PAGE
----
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Guide to the Yervand Markarian Collection, 1933-1996
OCH/YMC  
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Collection Details
 
Table of contents What's This?
  • Overview of the Collection
  • Biographical Information:
  • Access Terms
  • Administrative Information
  • Scope and Contents

  • Overview of the Collection

    Collection Title: Yervand Markarian Collection
    Dates: 1933-1996
    Identification: OCH/YMC
    Creator: Markarian, Yervand
    Physical Description: 0.08 linear feet
    Language of Materials: English
    Repository: Old China Hands Archives
    Abstract: Yervand Markarian was born in Harbin, China, to Armenian refugees, and he grew up in Tientsin where his father ran a billiards hall. He attended St. Louis College in Tientsin, and in 1939 volunteered to fight in World War II with the French Foreign Legion. After serving some time working as a police officer in the French Concession in Shanghai, he opened a Russian restaurant, Kavkaz, which served as the headquarters for the American forces after World War II. After the Communist takeover Markarian emigrated to Brazil, and eventually came to settle in the Los Angeles area. The collection consists of a class photograph from 1933, and a VHS videotape of a television interview given by Markarian about his life and self-published autobiography, Kavkaz.

    Biographical Information:

    Yervand Markarian was born in Harbin, China, to Armenian refugees. He grew up in Tientsin, where his father ran a billiards hall and he attended St. Louis College. In 1939, Markarian volunteered to fight in World War II with the French Foreign Legion. After his term of service, he was sent to Shanghai, where he served in the Russian regiment of the Shanghai Volunteer Corps before starting a position as a police officer for the French Concession.
    As the war intensified, Markarian’s father-in-law asked him to leave the police force, and offered to set him up with a partnership in a restaurant in Shanghai. Markarian took the offer, and opened the restaurant, Kavkaz, serving Russian food in the mid-1940s. Shortly thereafter, the war ended, and Markarian offered the restaurant as a space for the American military to use as their headquarters. While the American soldiers proved to be a boon to business, the success of the restaurant dwindled when the Communists took over in 1949.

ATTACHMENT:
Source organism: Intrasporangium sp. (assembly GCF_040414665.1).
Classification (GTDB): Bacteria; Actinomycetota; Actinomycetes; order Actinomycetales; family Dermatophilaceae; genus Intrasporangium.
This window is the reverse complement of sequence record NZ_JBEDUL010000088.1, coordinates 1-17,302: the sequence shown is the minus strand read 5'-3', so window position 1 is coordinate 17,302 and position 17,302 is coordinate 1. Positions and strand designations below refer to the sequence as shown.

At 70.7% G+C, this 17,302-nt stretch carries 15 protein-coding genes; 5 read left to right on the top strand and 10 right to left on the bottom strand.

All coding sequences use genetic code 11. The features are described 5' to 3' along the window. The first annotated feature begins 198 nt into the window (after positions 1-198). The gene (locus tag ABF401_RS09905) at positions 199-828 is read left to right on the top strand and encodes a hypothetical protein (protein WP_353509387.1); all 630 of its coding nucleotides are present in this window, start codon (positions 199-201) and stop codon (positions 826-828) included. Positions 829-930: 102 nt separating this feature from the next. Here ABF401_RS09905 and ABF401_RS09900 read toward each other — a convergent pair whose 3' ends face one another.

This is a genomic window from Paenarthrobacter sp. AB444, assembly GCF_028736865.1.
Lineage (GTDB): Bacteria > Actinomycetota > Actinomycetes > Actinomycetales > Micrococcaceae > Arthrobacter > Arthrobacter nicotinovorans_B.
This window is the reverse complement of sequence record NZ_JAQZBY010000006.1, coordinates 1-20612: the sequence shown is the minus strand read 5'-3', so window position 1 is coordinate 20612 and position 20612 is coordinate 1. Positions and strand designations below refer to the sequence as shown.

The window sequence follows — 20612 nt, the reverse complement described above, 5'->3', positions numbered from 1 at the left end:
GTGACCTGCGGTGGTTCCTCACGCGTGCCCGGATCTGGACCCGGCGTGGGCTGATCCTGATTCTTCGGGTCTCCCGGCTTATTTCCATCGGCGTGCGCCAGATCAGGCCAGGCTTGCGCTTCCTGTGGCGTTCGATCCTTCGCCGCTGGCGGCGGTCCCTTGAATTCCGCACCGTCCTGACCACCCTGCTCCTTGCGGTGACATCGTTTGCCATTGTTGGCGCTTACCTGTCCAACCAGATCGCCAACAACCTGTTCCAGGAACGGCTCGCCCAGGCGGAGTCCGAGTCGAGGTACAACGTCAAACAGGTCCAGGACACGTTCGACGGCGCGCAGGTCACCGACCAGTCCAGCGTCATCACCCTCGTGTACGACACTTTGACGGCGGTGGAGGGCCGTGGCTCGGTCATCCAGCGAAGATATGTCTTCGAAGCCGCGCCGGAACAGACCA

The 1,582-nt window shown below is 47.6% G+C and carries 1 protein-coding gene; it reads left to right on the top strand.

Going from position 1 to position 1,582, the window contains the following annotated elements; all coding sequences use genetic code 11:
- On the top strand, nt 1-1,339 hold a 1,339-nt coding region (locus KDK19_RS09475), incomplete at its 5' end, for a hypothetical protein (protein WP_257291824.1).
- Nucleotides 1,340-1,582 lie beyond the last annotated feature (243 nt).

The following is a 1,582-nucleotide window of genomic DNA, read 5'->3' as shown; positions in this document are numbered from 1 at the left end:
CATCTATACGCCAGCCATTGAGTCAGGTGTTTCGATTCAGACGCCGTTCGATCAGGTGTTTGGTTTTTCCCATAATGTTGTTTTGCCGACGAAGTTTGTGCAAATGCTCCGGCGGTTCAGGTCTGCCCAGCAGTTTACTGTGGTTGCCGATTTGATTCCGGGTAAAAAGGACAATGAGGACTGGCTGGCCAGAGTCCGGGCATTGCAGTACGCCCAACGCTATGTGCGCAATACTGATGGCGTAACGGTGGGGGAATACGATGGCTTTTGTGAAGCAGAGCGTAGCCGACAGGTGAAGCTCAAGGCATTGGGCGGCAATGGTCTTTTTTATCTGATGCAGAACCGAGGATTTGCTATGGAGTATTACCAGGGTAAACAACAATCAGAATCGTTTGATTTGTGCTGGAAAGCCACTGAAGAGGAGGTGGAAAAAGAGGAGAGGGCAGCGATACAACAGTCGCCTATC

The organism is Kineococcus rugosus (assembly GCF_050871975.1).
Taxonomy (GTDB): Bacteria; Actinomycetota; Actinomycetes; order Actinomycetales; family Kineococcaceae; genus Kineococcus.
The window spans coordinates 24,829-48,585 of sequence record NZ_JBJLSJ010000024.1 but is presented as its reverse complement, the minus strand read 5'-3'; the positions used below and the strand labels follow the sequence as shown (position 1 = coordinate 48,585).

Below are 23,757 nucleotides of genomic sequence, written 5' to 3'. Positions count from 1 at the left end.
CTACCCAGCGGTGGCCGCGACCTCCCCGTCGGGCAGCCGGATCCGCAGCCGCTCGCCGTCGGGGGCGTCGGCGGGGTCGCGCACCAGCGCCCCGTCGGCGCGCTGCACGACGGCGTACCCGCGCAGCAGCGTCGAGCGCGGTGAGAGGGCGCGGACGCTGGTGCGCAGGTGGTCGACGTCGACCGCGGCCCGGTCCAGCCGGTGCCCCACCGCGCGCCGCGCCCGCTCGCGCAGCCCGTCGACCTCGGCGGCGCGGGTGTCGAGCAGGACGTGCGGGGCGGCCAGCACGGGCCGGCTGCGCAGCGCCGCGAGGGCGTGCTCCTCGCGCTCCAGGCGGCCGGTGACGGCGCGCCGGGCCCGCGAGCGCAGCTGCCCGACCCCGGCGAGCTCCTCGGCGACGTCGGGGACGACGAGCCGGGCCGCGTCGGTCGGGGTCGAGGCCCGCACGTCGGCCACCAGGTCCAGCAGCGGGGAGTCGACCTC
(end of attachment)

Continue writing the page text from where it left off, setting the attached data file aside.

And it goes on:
At this point Markarian began applying for visas to Australia and the United States, but his applications were rejected. He then applied to an international refugee organization, who obtained visas for his family to emigrate to Brazil.
    Through working with the American Consulate, he was able to get a job in Brazil working at a Ford Motor Company factory, where he worked in the parts and accessories department before transferring to the claims department. He eventually moved to the United States and settled in the Los Angeles area.

    Access Terms

    This Collection is indexed under the following controlled access subject terms.

    Genre/Form of Material:

    Photographic material
    Video recordings

    Administrative Information

    Processing Information:

    Jessica Geiser, 2013

    Conditions Governing Use:

    Copyright for unpublished materials authored or otherwise produced by the creator(s) of this collection has not been transferred to California State University, Northridge. Copyright status for other materials is unknown. Transmission or reproduction of materials protected by U.S. Copyright Law (Title 17, U.S.C.) beyond that allowed by fair use requires the written permission of the copyright owners. Works not in the public domain cannot be commercially exploited without permission of the copyright owners. Responsibility for any use rests exclusively with the user.

    Conditions Governing Access:

    The collection is open for research use.

    Preferred Citation:

    [Identification of item], [date], Yervand Markarian Collection , Special Collections and Archives, Oviatt Library, California State University, Northridge.

    Related Materials:

    Scope and Contents

    The Yervand Markarian Collection consists of a class photograph from 1933, and a VHS videotape of a television interview given by Markarian about his life and self-published autobiography, Kavkaz.